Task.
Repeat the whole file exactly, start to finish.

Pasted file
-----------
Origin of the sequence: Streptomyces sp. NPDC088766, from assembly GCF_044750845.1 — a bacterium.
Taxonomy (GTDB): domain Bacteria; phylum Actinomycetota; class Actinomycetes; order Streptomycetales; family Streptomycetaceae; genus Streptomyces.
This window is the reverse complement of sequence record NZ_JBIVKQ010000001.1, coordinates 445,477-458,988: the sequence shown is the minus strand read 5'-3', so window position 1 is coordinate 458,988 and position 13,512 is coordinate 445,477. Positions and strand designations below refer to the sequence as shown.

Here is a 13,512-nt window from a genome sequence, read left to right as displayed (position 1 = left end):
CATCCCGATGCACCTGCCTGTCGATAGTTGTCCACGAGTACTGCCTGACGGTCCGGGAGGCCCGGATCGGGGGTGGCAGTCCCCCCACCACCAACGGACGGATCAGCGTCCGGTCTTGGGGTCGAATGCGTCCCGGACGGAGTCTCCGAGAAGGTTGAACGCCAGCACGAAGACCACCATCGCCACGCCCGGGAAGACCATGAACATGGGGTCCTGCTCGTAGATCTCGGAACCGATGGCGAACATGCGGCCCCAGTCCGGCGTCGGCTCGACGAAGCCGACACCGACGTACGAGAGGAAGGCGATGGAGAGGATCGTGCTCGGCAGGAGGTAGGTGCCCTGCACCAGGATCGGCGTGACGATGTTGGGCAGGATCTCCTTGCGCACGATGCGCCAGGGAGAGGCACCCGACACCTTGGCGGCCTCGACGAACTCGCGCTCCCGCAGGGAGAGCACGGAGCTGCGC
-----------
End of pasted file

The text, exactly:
Origin of the sequence: Streptomyces sp. NPDC088766, from assembly GCF_044750845.1 — a bacterium.
Taxonomy (GTDB): domain Bacteria; phylum Actinomycetota; class Actinomycetes; order Streptomycetales; family Streptomycetaceae; genus Streptomyces.
This window is the reverse complement of sequence record NZ_JBIVKQ010000001.1, coordinates 445,477-458,988: the sequence shown is the minus strand read 5'-3', so window position 1 is coordinate 458,988 and position 13,512 is coordinate 445,477. Positions and strand designations below refer to the sequence as shown.

Here is a 13,512-nt window from a genome sequence, read left to right as displayed (position 1 = left end):
CATCCCGATGCACCTGCCTGTCGATAGTTGTCCACGAGTACTGCCTGACGGTCCGGGAGGCCCGGATCGGGGGTGGCAGTCCCCCCACCACCAACGGACGGATCAGCGTCCGGTCTTGGGGTCGAATGCGTCCCGGACGGAGTCTCCGAGAAGGTTGAACGCCAGCACGAAGACCACCATCGCCACGCCCGGGAAGACCATGAACATGGGGTCCTGCTCGTAGATCTCGGAACCGATGGCGAACATGCGGCCCCAGTCCGGCGTCGGCTCGACGAAGCCGACACCGACGTACGAGAGGAAGGCGATGGAGAGGATCGTGCTCGGCAGGAGGTAGGTGCCCTGCACCAGGATCGGCGTGACGATGTTGGGCAGGATCTCCTTGCGCACGATGCGCCAGGGAGAGGCACCCGACACCTTGGCGGCCTCGACGAACTCGCGCTCCCGCAGGGAGAGCACGGAGCTGCGC